Home Featured TV Shows All TV Shows Movie Reviews Book Reviews Articles Frequently Asked Questions About Us

The Walking Dead: The Cell

"Whatever he's done to you, there's more. There's always more."

What a terrific character piece. It was like an episode of Lost where we started out disliking a character we barely knew, and came out at the end truly caring about them.

Until now, I totally despised Dwight. He came across as a double-crossing suck-up of a minion who rejected Daryl's offer of friendship and a place in Alexandria, and then stole his motorcycle and crossbow after Daryl was kind enough to bring back Tina's insulin.

But as "The Cell" progressed, we got bits and pieces about Dwight, slowly filling in the full extent of his current and absolutely appalling situation. We learned that in "Always Accountable," Dwight, his wife Sherry, and Sherry's sister Tina ran away from the Saviors because Negan was unwilling to provide the insulin to keep Tina alive unless she "married" him. After Tina was killed, Dwight and Sherry returned to the Saviors because they felt they had no choice, but they paid a terrible price.

In order to keep Dwight alive, Sherry is now "married" to Negan and expected to provide him with offspring. The second time I watched this episode, the pregnancy test made me shudder. Dwight must kneel, bow and scrape and enthusiastically serve this psycho who is continually droit du seigneur-ing his own wife. Dwight also got "the iron" as punishment, explaining what happened to his face.

There was such utter cruelty in that scene where Negan offered Dwight a quickie with Sherry as a reward, but then took it back and said, "Pick whoever you want as long as she says yes." Did Dwight know that Negan was testing him as well as verbally emasculating him? Does that mean a woman other than Negan's "wife" can choose not to consent? Do women actually have rights in this community? Clearly, Negan doesn't see taking Dwight's "hot wife" for his own as wrong, and yet, it is undoubtedly a bizarre form of rape.

Dwight serves Negan to keep Sherry alive. During that scene on the road, Dwight told Gordon, the suicidal escapee, that if he killed himself, everyone he'd ever talked to would wind up on the fence. If Dwight didn't still have a bit of a rebel inside him, he wouldn't have mercy-killed that poor guy. Twice during the episode, Dwight stared at a walker stuck on a spike, and I thought that meant Dwight longed for death. But according to what he told Gordon, if Dwight commits suicide, the rules state that Negan will punish Sherry for it. It's a hellish trap with no escape for either of them.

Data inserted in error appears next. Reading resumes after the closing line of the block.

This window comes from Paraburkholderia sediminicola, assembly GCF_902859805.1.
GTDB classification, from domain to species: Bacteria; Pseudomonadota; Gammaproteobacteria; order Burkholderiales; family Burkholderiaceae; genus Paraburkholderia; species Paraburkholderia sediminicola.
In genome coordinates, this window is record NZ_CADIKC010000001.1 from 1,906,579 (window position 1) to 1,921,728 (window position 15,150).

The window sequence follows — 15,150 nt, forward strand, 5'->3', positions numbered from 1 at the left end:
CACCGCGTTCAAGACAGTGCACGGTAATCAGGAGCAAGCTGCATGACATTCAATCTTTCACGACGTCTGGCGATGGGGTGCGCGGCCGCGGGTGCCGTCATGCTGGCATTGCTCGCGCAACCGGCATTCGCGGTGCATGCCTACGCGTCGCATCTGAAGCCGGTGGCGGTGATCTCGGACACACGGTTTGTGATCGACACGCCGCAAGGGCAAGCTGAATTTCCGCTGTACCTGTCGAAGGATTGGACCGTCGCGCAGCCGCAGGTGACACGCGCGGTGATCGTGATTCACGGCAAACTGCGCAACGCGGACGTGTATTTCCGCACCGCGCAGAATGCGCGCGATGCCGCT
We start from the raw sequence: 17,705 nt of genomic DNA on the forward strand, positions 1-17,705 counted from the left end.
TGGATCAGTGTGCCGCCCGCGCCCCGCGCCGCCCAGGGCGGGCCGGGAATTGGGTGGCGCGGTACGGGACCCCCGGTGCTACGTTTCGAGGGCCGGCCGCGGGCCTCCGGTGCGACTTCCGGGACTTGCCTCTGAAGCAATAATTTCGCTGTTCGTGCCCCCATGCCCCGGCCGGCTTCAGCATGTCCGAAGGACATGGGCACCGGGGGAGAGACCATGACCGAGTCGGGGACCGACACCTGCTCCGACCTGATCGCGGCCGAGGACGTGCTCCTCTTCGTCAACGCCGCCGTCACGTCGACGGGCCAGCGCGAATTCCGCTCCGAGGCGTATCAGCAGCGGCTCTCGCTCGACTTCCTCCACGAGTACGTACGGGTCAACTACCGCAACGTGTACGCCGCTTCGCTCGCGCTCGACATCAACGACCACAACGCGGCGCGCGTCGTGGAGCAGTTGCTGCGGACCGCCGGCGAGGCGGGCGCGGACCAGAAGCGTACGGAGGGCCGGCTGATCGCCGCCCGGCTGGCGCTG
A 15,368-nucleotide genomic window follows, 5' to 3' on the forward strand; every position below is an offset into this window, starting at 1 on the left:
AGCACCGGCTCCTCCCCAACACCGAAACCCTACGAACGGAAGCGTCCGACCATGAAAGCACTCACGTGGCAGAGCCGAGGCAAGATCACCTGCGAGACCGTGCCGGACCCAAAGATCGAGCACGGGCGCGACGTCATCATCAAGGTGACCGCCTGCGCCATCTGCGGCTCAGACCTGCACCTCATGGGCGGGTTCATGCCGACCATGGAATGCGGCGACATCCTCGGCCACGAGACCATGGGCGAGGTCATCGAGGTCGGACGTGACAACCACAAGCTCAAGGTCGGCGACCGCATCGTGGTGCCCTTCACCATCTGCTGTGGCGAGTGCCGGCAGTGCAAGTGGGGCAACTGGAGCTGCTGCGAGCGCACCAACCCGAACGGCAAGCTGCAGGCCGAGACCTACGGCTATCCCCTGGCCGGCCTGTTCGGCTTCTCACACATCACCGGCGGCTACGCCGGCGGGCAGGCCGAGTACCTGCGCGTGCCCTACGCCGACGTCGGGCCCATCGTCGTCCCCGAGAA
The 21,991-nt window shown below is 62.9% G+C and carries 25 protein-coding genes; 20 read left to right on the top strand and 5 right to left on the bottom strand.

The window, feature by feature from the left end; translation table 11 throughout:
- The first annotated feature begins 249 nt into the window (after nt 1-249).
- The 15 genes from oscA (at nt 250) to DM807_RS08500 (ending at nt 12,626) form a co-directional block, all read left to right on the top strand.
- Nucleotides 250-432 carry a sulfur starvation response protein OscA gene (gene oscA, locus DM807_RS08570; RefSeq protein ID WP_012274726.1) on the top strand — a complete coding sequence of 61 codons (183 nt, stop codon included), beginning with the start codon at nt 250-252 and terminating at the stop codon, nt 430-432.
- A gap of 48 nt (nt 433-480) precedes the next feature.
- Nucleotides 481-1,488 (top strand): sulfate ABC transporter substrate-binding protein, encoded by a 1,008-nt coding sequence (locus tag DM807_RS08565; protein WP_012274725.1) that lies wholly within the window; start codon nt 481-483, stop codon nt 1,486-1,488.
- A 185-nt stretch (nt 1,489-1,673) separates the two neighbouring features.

Negan's people are slaves who can't just work under the threat of death -- they must act as if they like it. When asked who they are, they must identify themselves as Negan, as if he has removed their personalities. If they work directly for Negan, they get food and a bed to sleep in and play air hockey and watch Who's the Boss reruns. (Who's the Boss. Clever. I just got that.) If they don't, they work for "points," which I'm assuming is some sort of brutal exchange of work for food. Or they wind up dead on a spike in the yard.

It's pretty obvious that Negan puts on a performance, because he repeats his lines. "Are we pissing our pants yet?" That bat is always in his hand 24/7, and he talks about Lucille as if she's a person. Is that also a performance? Is Negan delusional as well as sociopathic? He must be fully aware that Dwight hates him with the power of a thousand blazing suns, that someone could go berserk and try to kill him at any moment. Or is he?

And yet, while Negan says the rules are all important, he is also impulsive. Negan likes Daryl and is giving him multiple chances to be one of his guys. I wonder if Daryl will ever be capable of faking it, the way Dwight does? What if Negan had, say, Maggie or Carol or Michonne as his wife?

I haven't really even talked about Daryl yet, probably because while he is imprisoned in an actual Abu Graib a la Negan cell eating dog food, Dwight's form of imprisonment is actually worse. There were three songs played during the episode: "This Town Called Malice," which is self-explanatory; "We're on Easy Street," the music used as sleep deprivation torture on Daryl, and an anvil of a reminder that Negan's people seem to have everything but most certainly do not; and the Roy Orbison song, "Crying." In a strange way, Dwight showed Daryl kindness by helping him to grieve for Glenn by giving him that Polaroid and playing that last song.

Dwight is wearing Daryl's angel wing vest for a reason. You got Glenn killed, I got Tina killed, Dwight relates to Daryl and wants to save his life. There is still a little bit of rebel inside Dwight, a man that could be Daryl's friend. I hope that's where the story is going.